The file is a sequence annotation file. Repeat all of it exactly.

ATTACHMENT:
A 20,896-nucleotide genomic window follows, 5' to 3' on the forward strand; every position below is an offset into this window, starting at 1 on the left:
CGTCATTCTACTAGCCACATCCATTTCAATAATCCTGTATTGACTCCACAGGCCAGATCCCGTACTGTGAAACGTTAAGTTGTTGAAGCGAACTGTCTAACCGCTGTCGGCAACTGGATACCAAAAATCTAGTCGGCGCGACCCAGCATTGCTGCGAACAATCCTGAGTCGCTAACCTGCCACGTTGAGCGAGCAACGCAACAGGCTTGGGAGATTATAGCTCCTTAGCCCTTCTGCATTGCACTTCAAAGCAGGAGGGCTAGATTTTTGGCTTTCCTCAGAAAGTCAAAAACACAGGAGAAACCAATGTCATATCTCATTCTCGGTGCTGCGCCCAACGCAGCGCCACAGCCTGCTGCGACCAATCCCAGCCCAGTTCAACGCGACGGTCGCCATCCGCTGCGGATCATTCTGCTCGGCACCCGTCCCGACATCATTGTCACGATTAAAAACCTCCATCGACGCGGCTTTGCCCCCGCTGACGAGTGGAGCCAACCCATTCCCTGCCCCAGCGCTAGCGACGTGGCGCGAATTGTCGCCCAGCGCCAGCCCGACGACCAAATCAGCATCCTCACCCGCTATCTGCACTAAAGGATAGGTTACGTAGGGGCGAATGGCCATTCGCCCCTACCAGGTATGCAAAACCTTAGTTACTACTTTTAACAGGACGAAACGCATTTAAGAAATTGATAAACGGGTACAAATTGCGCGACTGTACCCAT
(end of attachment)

A 20,896-nucleotide genomic window follows, 5' to 3' on the forward strand; every position below is an offset into this window, starting at 1 on the left:
CGTCATTCTACTAGCCACATCCATTTCAATAATCCTGTATTGACTCCACAGGCCAGATCCCGTACTGTGAAACGTTAAGTTGTTGAAGCGAACTGTCTAACCGCTGTCGGCAACTGGATACCAAAAATCTAGTCGGCGCGACCCAGCATTGCTGCGAACAATCCTGAGTCGCTAACCTGCCACGTTGAGCGAGCAACGCAACAGGCTTGGGAGATTATAGCTCCTTAGCCCTTCTGCATTGCACTTCAAAGCAGGAGGGCTAGATTTTTGGCTTTCCTCAGAAAGTCAAAAACACAGGAGAAACCAATGTCATATCTCATTCTCGGTGCTGCGCCCAACGCAGCGCCACAGCCTGCTGCGACCAATCCCAGCCCAGTTCAACGCGACGGTCGCCATCCGCTGCGGATCATTCTGCTCGGCACCCGTCCCGACATCATTGTCACGATTAAAAACCTCCATCGACGCGGCTTTGCCCCCGCTGACGAGTGGAGCCAACCCATTCCCTGCCCCAGCGCTAGCGACGTGGCGCGAATTGTCGCCCAGCGCCAGCCCGACGACCAAATCAGCATCCTCACCCGCTATCTGCACTAAAGGATAGGTTACGTAGGGGCGAATGGCCATTCGCCCCTACCAGGTATGCAAAACCTTAGTTACTACTTTTAACAGGACGAAACGCATTTAAGAAATTGATAAACGGGTACAAATTGCGCGACTGTACCCAT